|Figure 2: Example of fit of H2 lines obtained with the O WENS profile fitting procedure in the observed FUSE spectrum of HD 76534. Stellar continuum: dashed line; Intrinsic line profile: dotted line; Resulting profile: thick line.|
|Open with DEXTER|
As shown in Figs. 1 and 2, the FUSE spectrum of HD 76534 is rich in broad H2 absorption lines. We have identified H2 lines corresponding to J=0 to J=8 in the ground vibrational state (v=0), and rotational levels up to J=4 in the first excited vibrational state (v=1) of the ground electronic state. Column densities were derived from fitting of unsaturated and/or damped lines. The results from this process are tabulated in Table 2.
Table 2: Summary of the column densities of the different energy levels of H2 in the spectrum of HD 76534.
Using these column densities, we have plotted the excitation diagram
of H2 in Fig. 3. This diagram shows that the H2 is
thermalized up to J=3, with a temperature about
K, while the higher J-levels column densities
are consistent with kinetic temperatures of
for the v=0, J=4-8 levels, and
K for the
v=1, J=0-4 levels. These temperatures are higher than the typical
temperature of the IS medium (Rachford et al. 2002), thus suggesting
that the gas is located close to the star. Moreover, the H2 radial
velocity we measured at
-1.35+0.27 km s-1 in the
star's rest-frame clearly confirms the circumstellar origin of gas we
detect toward HD 76534.
|Figure 3: Excitation diagram for H2 in HD 76534. The slope for the column densities of the low J-levels (J=0-3) is much steeper than for the higher (v=0, J=4-8) levels and vibrationally excited levels. This reveals both cold and warm components with three different kinetic temperatures (see text).|
|Open with DEXTER|
The total H2 column density in the CS environment of HD 76534 is comparable to what is generally measured in dense IS molecular clouds, although very different physical conditions prevail in the latter. Indeed, in those clouds H2 is known to be thermalized up to J=1with a kinetic temperature about 50 K (Rachford et al. 2002). In opposite, in the circumstellar environment of HD 76534, the H2 is thermalized up to J=3 with a kinetic temperature of K. These differences between properties of circumstellar H2 and interstellar H2 are confirmed by previous studies of the close CS environment of HAeBes. Published results regarding HAeBes observed with FUSE have shown that the circumstellar H2 is thermalized up to J=3 or J=4, with kinetic temperatures in the range of 90 K to 800 K (Lecavelier des Etangs et al. 2003; Bouret et al. 2003). These results concern a sample of Herbig stars that span the spectral range A1-B2 (including HD 76534). Some of them, like HD 100546, are known to host a CS disk (Lecavelier des Etangs et al. 2003), while earlier stars, like HD 259431 (Bouret et al. 2003), most likely possess CS envelopes. The present study is a clue for the existence of common properties for the circumstellar H2 of HAeBes, that differ from those of the interstellar H2. This behaviour is further confirmed by our preliminary analysis of the circumstellar H2 in the FUSE spectrum of the Herbig Be star HD 176386.
The amount of H2 we have measured in the CS environment of HD 76534 represents a significant reservoir for the possible formation of gas giant planets. However, most of the models of giant planet formation predict timescales that are far longer than the pre-main sequence evolutionary lifetimes of B-type star and require a solid core to form first, onto which gas is accreted. This scenario is unlikely in the hostile circumstellar environment of HD 76534. Indeed, due to the strong stellar radiation field, molecular gas and dust are dissociated, thus leaving a cavity with low opacity to the UV flux, up to the radius where the warm H2 component at T(v=1)=630 K is located. We have determined this radius by assuming flux conservation and a blackbody temperature of 630 K for the gas. We find that the warm H2 component should be located outside 11.5 AU from the star. However, because we observe absorption lines, we only detect the gas in front of the star, which prevents us from deriving informations on its exact spatial distribution.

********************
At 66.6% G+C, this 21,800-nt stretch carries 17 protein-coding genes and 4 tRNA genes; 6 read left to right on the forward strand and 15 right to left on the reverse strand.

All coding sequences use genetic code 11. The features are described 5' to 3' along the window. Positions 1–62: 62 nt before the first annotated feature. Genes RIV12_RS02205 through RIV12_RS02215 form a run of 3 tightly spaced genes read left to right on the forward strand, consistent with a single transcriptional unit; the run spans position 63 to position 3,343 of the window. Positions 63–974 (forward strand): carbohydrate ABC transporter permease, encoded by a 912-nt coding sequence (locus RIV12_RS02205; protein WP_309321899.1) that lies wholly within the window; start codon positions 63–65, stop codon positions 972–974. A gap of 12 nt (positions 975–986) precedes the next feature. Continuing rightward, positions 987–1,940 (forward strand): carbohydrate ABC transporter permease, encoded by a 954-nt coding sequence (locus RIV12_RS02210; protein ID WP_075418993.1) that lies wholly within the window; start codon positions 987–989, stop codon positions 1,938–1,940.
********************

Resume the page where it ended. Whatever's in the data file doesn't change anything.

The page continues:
We note that although the SED of HD 76534 presents a strong excess at far-infrared wavelengths, it shows only a tiny excess at NIR wavelengths ( ), which suggests that most of the dust very close to the star has been dissipated. Indeed, Natta et al. (2000) have shown that the NIR and mid-IR excesses in the SEDs of HAeBes - when such excesses are evident - are due to the presence of a CS disk, while the far-IR excess represents the flux contribution of a CS envelope. Moreover, those authors concluded that the CS environment of HBe stars evolves very quickly due to their strong radiation field, with a short phase of disk-like structure that is rapidly destroyed. Finally, in their analysis of the SED of HD 76534, Hillenbrand et al. (1992) noted the similarity of its NIR excess with those of the classical Be stars, which is generally thought to be due to free-free emission in an ionised envelope rather than to CS dust (Hamann & Persson 1992). Similar conclusions were reached by Tovmassian et al. (1997), based on the IRAS and Glazar space telescope data.
Summarising the entire set of results, we argue that the presence of a disk around HD 76534 is unlikely. Nevertheless, CO observations and interferometry (at infrared and/or radio wavelengths) will be required to really answer the question of the spatial distribution of the gas. In a forthcoming paper we will present a systematic analysis of the properties of H2 in the circumstellar environments of the whole sample of Herbig stars from the FUSE Circumstellar Disk Team Program.
This research is based on observations made with the NASA-CNES-CSA Far Ultraviolet Spectroscopic Explorer. FUSE is operated for NASA by the Johns Hopkins University under NASA contract NAS5-32985. We thank B. Godard at J.H.U for reprocessing data for us.